Bayer Request to Settle Future Roundup Claims Is Denied by Judge

Bayer AG’s proposal to pay as much as $2 billion to resolve future claims that its Roundup weed killer causes cancer was rejected by a U.S. judge, further compounding its struggle to wrap up litigation inherited from the acquisition of Monsanto Co.

U.S. District Judge Vince Chhabria on Wednesday turned aside the complicated agreement in a brief order that addresses what he called only “the most glaring flaws” of the deal — the second time he’s shot it down. The rejected settlement is part of a broader $11.6 billion agreement to resolve Roundup lawsuits in the U.S. from about 125,000 consumers and farmers.

Chhabria said the settlement covering future claims is “clearly unreasonable” for consumers who are exposed to Roundup but aren’t yet diagnosed with non-Hodgkins lymphoma — and may not be for a decade or longer.

Provisions in the settlement “greatly exaggerate” the potential benefits of four years of “vaguely described medical monitoring” for those who have not yet contracted the cancer, Chhabria said. Benefits of a compensation fund are “also vastly overstated” for that group, he ruled.

Elizabeth Cabraser, a lawyer representing consumers in the rejected accord, said she was disappointed by the ruling but continues to believe a multi-billion-dollar class settlement is attainable. She said a deal would include, among other benefits, diagnostic assistance, compensation, free legal services, research into NHL treatment, and “Roundup label reform” to inform consumers about the science behind the link between Roundup and NHL.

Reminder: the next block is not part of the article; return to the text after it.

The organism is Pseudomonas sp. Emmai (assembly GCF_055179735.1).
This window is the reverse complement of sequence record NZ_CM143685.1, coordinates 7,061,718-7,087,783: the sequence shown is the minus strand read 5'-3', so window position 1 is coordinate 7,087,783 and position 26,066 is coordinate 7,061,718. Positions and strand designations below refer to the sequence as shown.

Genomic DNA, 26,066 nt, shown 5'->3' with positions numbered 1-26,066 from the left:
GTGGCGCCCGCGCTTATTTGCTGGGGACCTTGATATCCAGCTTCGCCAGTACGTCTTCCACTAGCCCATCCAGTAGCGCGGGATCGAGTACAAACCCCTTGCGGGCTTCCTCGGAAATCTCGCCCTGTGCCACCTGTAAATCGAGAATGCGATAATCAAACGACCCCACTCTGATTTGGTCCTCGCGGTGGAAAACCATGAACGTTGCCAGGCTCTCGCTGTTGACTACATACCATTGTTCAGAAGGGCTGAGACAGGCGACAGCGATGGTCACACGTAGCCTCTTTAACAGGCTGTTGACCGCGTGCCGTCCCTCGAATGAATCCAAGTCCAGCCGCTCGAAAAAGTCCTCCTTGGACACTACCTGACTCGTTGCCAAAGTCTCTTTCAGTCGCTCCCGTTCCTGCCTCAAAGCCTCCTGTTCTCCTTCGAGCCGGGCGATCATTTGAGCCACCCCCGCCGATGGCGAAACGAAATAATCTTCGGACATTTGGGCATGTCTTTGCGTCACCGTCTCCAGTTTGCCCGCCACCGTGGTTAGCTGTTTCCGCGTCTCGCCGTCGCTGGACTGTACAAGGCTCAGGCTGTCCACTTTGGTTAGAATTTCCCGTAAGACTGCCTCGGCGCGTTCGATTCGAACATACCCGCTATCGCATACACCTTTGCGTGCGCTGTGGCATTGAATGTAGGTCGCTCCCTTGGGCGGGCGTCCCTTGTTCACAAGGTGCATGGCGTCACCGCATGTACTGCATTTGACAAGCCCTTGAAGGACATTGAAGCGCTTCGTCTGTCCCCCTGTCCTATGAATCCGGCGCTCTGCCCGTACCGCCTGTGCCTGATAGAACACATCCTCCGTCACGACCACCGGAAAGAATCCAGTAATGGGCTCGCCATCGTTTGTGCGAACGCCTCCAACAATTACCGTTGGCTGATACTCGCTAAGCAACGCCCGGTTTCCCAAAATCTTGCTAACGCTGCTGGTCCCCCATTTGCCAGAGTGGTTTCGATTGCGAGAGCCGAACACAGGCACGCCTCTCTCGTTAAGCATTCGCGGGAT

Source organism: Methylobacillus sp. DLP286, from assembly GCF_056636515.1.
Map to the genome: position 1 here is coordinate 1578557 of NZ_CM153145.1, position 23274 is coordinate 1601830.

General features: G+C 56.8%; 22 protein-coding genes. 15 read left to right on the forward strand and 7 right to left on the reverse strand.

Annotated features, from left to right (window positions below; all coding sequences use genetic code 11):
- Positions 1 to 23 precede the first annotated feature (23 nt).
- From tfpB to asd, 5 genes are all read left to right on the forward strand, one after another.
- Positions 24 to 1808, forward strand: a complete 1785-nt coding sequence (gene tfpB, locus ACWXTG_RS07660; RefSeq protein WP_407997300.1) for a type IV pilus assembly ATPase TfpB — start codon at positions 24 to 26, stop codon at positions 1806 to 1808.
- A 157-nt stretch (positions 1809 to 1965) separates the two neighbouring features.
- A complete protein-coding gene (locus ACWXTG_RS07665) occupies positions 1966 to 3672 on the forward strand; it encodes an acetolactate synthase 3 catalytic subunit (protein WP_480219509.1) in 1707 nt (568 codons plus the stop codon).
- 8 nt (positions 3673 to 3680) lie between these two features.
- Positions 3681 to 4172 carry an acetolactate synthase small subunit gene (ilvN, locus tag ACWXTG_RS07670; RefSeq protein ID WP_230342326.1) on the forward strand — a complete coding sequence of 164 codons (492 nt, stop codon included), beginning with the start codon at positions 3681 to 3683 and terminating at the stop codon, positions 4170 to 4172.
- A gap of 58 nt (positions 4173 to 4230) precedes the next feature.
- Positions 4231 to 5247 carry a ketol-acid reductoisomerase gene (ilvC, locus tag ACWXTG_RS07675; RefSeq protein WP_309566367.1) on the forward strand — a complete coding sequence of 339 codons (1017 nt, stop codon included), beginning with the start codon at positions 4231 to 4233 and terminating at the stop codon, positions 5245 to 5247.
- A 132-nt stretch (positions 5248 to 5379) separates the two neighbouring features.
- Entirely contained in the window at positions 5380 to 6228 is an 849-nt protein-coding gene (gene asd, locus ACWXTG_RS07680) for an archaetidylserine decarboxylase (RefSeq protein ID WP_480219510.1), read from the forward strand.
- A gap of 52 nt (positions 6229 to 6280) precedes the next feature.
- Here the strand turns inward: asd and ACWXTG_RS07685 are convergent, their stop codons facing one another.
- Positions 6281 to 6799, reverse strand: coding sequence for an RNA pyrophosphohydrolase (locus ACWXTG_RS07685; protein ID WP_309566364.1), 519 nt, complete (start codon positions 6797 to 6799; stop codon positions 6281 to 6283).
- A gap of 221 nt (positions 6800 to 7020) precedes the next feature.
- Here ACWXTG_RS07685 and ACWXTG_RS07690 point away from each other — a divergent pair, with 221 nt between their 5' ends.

Bayer said it will implement a series of actions to mitigate its future risk from the claims. The steps include continuing legal appeals, reassessing settlement efforts, creating a website addressing Roundup’s safety concerns and evaluating the future of glyphosate-based products in the U.S. residential market.

Numerous consumers objected to the settlement on a variety of grounds, saying that revisions to the earlier, rejected proposal aren’t good enough. Last year, Chhabria rejected a $1.25 billion proposal for future claims.

The Roundup case is In Re Roundup Products Liability Litigation, 16-md-02741, U.S. District Court, Northern District of California (San Francisco).

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